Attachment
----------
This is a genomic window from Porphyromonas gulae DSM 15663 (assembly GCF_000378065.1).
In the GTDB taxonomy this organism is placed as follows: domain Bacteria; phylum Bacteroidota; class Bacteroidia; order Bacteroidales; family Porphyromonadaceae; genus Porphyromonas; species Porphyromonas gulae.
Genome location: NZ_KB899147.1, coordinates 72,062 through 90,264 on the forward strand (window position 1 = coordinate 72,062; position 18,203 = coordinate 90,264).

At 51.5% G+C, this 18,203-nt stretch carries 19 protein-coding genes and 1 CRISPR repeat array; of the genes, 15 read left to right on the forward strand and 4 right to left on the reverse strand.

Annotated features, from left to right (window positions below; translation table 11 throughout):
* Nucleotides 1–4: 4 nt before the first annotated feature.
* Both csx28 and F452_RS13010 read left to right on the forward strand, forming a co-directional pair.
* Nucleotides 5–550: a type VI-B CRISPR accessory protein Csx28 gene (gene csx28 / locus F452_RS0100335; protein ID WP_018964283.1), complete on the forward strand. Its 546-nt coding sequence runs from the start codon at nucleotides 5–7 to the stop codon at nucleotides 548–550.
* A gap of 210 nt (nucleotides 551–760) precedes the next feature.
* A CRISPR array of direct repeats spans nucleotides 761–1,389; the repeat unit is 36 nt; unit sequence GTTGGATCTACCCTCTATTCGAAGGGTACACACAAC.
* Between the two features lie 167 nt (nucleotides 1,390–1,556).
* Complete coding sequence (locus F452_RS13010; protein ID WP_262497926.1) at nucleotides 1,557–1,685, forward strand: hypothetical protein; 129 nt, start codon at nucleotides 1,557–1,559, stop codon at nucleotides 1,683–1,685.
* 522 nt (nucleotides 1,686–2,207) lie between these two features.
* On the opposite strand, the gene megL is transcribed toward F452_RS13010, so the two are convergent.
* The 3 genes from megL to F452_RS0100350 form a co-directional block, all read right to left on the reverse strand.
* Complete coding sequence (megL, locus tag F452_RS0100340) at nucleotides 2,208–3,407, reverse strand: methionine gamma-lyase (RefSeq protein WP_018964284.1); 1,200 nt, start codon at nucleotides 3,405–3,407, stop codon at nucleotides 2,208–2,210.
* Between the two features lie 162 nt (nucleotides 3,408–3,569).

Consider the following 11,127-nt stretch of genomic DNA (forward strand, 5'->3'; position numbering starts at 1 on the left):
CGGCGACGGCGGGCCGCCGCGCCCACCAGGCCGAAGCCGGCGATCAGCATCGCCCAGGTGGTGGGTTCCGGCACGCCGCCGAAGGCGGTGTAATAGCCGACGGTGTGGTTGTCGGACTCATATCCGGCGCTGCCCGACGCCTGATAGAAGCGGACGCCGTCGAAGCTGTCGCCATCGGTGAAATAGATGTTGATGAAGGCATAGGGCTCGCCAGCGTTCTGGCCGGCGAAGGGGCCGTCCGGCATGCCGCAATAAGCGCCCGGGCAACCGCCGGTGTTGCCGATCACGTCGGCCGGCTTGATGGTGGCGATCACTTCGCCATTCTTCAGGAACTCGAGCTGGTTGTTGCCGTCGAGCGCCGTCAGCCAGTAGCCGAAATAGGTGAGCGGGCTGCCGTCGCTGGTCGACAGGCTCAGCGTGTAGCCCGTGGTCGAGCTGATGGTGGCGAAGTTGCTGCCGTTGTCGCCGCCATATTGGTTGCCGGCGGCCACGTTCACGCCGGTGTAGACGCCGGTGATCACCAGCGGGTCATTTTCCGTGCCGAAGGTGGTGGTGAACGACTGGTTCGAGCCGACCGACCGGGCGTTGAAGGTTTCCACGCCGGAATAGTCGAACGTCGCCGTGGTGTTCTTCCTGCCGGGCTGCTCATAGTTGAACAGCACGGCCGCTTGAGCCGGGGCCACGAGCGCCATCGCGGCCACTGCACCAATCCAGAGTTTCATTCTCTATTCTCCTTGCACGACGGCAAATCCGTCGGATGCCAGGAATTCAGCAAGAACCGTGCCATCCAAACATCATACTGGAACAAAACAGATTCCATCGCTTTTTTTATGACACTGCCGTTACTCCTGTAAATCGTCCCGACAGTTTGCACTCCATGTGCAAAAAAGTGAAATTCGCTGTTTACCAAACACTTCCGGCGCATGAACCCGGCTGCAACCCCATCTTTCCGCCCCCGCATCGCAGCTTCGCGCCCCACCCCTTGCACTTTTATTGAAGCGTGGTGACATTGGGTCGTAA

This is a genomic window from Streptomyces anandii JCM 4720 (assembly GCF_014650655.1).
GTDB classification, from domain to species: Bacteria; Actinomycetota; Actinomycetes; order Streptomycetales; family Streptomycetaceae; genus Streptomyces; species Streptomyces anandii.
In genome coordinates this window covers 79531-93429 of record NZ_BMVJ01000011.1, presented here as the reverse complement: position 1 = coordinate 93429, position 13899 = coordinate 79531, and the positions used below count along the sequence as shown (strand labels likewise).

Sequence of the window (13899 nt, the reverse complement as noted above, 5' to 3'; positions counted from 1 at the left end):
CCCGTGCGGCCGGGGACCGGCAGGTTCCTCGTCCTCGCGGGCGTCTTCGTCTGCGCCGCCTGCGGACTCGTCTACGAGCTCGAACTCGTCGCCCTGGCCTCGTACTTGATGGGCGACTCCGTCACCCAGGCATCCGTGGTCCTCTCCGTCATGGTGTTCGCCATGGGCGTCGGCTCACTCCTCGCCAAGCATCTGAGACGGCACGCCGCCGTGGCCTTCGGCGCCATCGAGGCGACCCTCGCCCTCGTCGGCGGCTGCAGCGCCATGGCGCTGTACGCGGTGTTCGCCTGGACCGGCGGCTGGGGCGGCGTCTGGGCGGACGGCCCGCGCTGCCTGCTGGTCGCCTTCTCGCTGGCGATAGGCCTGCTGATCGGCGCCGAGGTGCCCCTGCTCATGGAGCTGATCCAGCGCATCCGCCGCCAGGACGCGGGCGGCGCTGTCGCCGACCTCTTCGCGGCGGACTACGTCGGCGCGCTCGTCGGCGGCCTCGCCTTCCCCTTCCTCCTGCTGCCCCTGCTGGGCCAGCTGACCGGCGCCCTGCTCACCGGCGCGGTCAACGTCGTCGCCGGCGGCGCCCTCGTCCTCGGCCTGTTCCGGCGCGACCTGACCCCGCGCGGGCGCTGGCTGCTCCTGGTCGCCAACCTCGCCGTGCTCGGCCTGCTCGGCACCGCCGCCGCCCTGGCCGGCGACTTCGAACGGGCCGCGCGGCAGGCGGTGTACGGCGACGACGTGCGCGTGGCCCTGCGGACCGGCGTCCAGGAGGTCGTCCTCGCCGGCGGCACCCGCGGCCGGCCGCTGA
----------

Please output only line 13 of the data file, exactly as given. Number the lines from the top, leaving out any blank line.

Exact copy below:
* 522 nt (nucleotides 1,686–2,207) lie between these two features.